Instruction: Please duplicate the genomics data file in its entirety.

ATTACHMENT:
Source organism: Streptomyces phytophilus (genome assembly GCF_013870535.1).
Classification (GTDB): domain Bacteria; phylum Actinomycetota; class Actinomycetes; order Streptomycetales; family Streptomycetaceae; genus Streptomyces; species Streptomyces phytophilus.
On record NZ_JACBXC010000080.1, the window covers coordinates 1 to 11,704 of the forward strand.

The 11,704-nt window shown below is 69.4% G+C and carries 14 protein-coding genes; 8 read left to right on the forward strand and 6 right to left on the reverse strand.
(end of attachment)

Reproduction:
Source organism: Streptomyces phytophilus (genome assembly GCF_013870535.1).
Classification (GTDB): domain Bacteria; phylum Actinomycetota; class Actinomycetes; order Streptomycetales; family Streptomycetaceae; genus Streptomyces; species Streptomyces phytophilus.
On record NZ_JACBXC010000080.1, the window covers coordinates 1 to 11,704 of the forward strand.

The 11,704-nt window shown below is 69.4% G+C and carries 14 protein-coding genes; 8 read left to right on the forward strand and 6 right to left on the reverse strand.